It is in reference to the structure of the retina and vitreous body of
the complex eyes that I have found myself unable to come to the same
conclusions as Claus and Schewiakoff. Since the work of the latter goes
much further into the detail of the subject than does Claus’s paper, it
will be sufficient for me to compare my results simply with those of

The latter finds that the retina is composed of two kinds of cells,
corresponding to the supporting and sensory cells referred to in the
description of the nerve ring. These he figures (’89, Taf. II, Figs.
12 and 13) as alternating regularly. The two kinds of cells differ as

(1) Shape. The supporting cells like those referred to before, are
cone-shaped, having a proximal fibrous process that runs into the
underlying stratum of nerve fibres, and on the surface of the retina a
broad distal pigmented termination. The sensory cells are spindle-shaped,
the proximal processes becoming continuous with fibres of the underlying
nervous mass, while the distal process runs up to the surface of the
retina (the part toward the lens) in between the ends of the supporting
cell. The two kinds of cells are accordingly designated as pigment and

(2) Position of nucleus. This comes in as a corollary of the shape.
The nuclei of the visual cells lie in the enlarged central part of the
spindle-shape, and, therefore, at a lower level than the nuclei of the
alternating pigment cells.

(3) Processes in the vitreous body. The distal processes of the
spindle-shaped visual cells are continued through the vitreous body to
the cells of the lens as rod-like visual fibres which lie in canals in
the (supposedly) homogeneous vitreous body. The pigment cells on the
other hand have no fibres passing from them through the vitreous body,
but in the latter are situated cone-shaped masses of pigment whose bases
rest upon the broad ends of the pigment cells without, however, being a
part of the cell.

(4) Pigment. The distal ends of the pigment cells in the retina are
strongly pigmented, as the name implies. The processes of the visual
cells, which alternate with these, are pigmented likewise, but the
pigment is not so abundant and lies in the periphery of the cell body,
leaving free a highly refracting central axis.

If the relation of these cells to each other has been made sufficiently
clear, it will be understood that, in accordance with Schewiakoff’s
scheme of the structure, sections that cut the retinal cells transversely
give very different appearances at different levels. A section through
the very tops of the retinal cells, that is, the last section of the
retina before striking the vitreous body, would show large polygonal
areas of heavy pigment (the ends of the pigment cells), in between which
would lie the much smaller, less pigmented, highly refracting ends of the
visual cells (’89, Taf. II, Fig. 19). A section lower down in the retina,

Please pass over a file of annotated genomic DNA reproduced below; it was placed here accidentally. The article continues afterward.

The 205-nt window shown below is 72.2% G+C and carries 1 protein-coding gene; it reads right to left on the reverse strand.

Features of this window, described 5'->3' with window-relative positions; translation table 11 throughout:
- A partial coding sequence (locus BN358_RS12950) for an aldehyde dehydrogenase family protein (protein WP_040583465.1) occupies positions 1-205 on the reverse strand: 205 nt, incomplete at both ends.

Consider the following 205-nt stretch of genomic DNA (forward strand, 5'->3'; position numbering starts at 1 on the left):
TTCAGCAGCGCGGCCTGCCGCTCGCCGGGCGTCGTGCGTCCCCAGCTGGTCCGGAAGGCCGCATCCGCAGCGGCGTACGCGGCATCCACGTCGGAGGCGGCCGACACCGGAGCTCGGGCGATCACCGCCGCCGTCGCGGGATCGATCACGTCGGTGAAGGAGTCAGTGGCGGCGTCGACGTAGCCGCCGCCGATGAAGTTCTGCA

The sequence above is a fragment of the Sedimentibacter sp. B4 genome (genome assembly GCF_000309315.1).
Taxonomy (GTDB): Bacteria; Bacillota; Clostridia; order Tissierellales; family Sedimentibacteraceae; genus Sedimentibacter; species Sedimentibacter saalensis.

that is, more toward the centre of the club, would strike the low-lying
enlarged central portion of the visual cells with their contained nuclei,
and the smaller, proximal ends of the pigment cells. It would, therefore,
give the reverse appearance from the preceding section, namely, that of
large unpigmented (or but slightly pigmented) areas (the swollen bodies
and nuclei of the spindle-shaped cells), and in between them smaller
pigmented areas, the ends of the proximally tapering pigment cells
(’89, Taf. II, Fig. 20). A section on the other side of the one first
described, that is, one of the first through the vitreous body, would
show pigment areas of the same size as the large ends of the pigment
cells (the cone-shaped streaks of pigment in the vitreous body which
according to Schewiakoff are associated with the pigment cell), and in
between them the cross-sections of the rod-like processes from the visual
cells, lying in canals in the clear homogeneous ground-substance of the
vitreous body (’89, Taf. II, Fig. 18).

Let me give a resumé of Schewiakoff’s conception of the structure of the

a. There is an alternation of pigment and visual cells, the nuclei of
the spindle-shaped visual cells lying at a lower level than those of the
cone-shaped pigment cells.

b. From the visual cells extend rod-like processes into the vitreous
body, lying in canals in the latter.

c. In the vitreous body a cone-shaped streak of pigment overlies each
pigment cell of the retina, which is not a part of that cell.

d. Apart from these pigment streaks and the rod-like processes of the
visual cells the vitreous body is structureless, probably a secretion of
the pigment cells.

My own work, now, has led me to a different conception, so that my
conclusions on the same points would be as follows:

a. There is not good evidence of an alternation of cone-shaped pigment
cells and spindle-shaped visual cells, with the nuclei of the latter at a
lower level than those of the former.

b. From some of the retinal cells otherwise not distinguished, there
extend rod-like processes into the vitreous body, such as described by

c. The cone-shaped streaks of pigment in the vitreous body belong to the
underlying pigment cells, in fact are direct continuations of them, and
at their distal ends they are prolonged into fibrous processes lying in
canals of the vitreous body exactly like the visual fibres of Schewiakoff.

d. The vitreous body is not a homogeneous secretion, but is composed of
prisms of refracting substance, each with a denser central fibre.

Let us go over these four points in detail.

(a) As to the first, the question whether there is an alternation of
pigment and visual cells, I am not prepared as yet to make a positive
statement, since my not seeing both kinds as they are described has
little evidential value against the fact that Claus and Schewiakoff both
claim to have seen them. Perhaps proof could be obtained one way or the
other by maceration of fresh or of specially prepared material, which
none of us had. My evidence for not confirming alternation rests wholly